As the worldwide web and the internet grew, my attention turned toward other projects and venues of research within occultism and technology. I was interviewed by Erik Davis* for his 'Techno-Paganism' writings featured in Wired Magazine and which now may be found online. My relationship with Joseph Traub remained friendly and he was able to keep the project online for years (until 2008) despite the fact that we seldom used the TinyMUCK for meetings or construction).
This year i was excited to see that interest in "cyber-magick" or occult activities utilizing computers (something we explored in several different dimensions within Divination Web) was receiving some attention in the academic community studying magic, so i set up this web page featuring all of the data from the 1990s that i had within my files to facilitate a deeper, more extended study. Some of the projects such as NOMICMUD have moved to other hosting technologies, some such as LAMBDAMOO have retained their social vibrancy and evolved along newer connection methods, and some, like MediaMOO or AstroVR, may well still exist as projects of their academic or institutional sponsors.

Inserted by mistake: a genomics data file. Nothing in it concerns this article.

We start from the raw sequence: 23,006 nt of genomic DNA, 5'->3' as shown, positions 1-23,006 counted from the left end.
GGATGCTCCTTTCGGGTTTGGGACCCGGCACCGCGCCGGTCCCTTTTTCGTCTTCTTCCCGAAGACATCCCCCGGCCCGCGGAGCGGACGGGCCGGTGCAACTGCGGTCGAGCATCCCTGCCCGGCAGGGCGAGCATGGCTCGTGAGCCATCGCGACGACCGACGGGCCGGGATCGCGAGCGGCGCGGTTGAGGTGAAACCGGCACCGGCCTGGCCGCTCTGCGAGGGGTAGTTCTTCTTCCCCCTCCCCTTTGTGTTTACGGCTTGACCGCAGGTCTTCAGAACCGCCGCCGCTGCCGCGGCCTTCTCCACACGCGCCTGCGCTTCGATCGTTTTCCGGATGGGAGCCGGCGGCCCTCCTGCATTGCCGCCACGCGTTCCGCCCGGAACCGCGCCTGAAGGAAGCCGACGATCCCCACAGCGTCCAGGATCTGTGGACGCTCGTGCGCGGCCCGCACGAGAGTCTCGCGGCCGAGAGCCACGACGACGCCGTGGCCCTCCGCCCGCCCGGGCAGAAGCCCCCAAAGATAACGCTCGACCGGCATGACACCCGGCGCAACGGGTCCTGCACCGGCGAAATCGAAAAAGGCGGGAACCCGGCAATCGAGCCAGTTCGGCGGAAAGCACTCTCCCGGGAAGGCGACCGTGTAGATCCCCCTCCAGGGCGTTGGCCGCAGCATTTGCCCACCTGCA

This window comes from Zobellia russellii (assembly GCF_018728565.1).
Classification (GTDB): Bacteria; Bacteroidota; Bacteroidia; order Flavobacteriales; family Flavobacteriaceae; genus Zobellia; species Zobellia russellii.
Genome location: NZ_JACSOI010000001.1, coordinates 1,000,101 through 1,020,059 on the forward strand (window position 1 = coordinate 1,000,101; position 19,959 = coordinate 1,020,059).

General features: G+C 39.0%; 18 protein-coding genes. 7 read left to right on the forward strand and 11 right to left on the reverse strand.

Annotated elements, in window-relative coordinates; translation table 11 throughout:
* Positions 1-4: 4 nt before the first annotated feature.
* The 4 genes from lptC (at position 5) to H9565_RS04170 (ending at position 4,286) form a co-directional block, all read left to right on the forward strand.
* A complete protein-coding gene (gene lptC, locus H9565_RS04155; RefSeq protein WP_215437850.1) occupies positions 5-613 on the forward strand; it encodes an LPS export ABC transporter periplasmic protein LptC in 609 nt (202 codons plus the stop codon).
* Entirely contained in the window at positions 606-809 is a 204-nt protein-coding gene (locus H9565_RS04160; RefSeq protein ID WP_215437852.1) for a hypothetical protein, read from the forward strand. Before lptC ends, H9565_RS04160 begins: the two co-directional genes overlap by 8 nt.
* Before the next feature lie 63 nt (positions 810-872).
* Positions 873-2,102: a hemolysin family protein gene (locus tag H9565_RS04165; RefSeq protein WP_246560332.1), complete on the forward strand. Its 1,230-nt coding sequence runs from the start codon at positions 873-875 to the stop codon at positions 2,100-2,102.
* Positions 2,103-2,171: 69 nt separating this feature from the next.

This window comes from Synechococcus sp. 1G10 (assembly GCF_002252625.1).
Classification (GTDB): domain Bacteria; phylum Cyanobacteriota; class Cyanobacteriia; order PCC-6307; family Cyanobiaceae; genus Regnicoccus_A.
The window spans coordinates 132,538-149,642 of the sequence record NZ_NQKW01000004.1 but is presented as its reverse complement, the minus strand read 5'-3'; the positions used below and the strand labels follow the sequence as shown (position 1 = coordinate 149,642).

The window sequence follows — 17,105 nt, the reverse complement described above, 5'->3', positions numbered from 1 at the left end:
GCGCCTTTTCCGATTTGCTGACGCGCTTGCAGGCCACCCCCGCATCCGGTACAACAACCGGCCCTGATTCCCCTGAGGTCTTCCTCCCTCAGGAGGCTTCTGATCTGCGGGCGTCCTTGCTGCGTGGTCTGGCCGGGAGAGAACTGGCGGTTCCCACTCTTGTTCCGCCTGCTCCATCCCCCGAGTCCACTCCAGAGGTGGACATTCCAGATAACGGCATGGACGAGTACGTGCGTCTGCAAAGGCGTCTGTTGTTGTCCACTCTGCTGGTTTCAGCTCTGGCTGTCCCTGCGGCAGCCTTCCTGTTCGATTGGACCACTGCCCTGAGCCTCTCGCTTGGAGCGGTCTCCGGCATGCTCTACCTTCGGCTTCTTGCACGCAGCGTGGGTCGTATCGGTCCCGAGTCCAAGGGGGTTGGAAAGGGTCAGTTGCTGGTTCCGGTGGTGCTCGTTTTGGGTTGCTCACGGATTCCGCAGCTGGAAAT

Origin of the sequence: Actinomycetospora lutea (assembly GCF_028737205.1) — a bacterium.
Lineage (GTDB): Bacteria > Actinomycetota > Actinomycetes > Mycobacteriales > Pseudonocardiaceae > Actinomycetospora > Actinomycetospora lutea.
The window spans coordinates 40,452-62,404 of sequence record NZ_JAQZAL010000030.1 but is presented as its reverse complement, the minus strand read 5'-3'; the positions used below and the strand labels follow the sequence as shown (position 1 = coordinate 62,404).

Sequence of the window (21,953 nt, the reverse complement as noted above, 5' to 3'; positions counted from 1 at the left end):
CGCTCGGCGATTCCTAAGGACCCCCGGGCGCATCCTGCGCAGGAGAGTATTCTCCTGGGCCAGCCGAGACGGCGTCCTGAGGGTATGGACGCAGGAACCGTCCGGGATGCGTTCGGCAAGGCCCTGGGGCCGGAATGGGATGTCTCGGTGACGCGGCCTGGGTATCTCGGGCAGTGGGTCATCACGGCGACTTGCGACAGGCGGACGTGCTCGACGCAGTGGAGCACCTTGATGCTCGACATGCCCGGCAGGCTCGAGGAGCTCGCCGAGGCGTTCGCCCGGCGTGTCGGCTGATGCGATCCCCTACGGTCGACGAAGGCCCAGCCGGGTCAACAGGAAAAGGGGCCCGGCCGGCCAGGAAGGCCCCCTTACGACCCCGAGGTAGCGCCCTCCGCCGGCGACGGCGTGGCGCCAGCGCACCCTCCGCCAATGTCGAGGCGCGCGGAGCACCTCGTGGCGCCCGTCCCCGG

Feel free to contact me should you have any questions about the data below. I hope that it will be found enduringly useful.
NOTE: * - Technopagans: May the Astral Plane Be Reborn in Cyberspace
by Erik Davis,
Original Template Format
"To be a viable research tool we need more than just networked
audio; the system must support shared access to databases, images,
libraries, simulators, and other popular tools of the trade such as
mongo, simbad and whiteboards. Ideally one should be able to hold an
on-line meeting where each participant can lead a short show and tell
of images, spectra or other data, sketch out ideas and equations, and
gather comments and suggestions, i.e. everything that might happen in
a weekly small group meeting or seminar. Outside group meetings much
research is done by pairs: searching databases, working out equations,
tossing around ideas. These uses should also be supported. Use of
such a tool would obviously foster closer ties between scientists who
otherwise are faced with geographical barriers to collaboration.
"In November 1992 we began to work on this project during our
"spare time" taking as a basis the multi-user database server MOO, the
Livermore networked audio tool and an emacs-based user client. We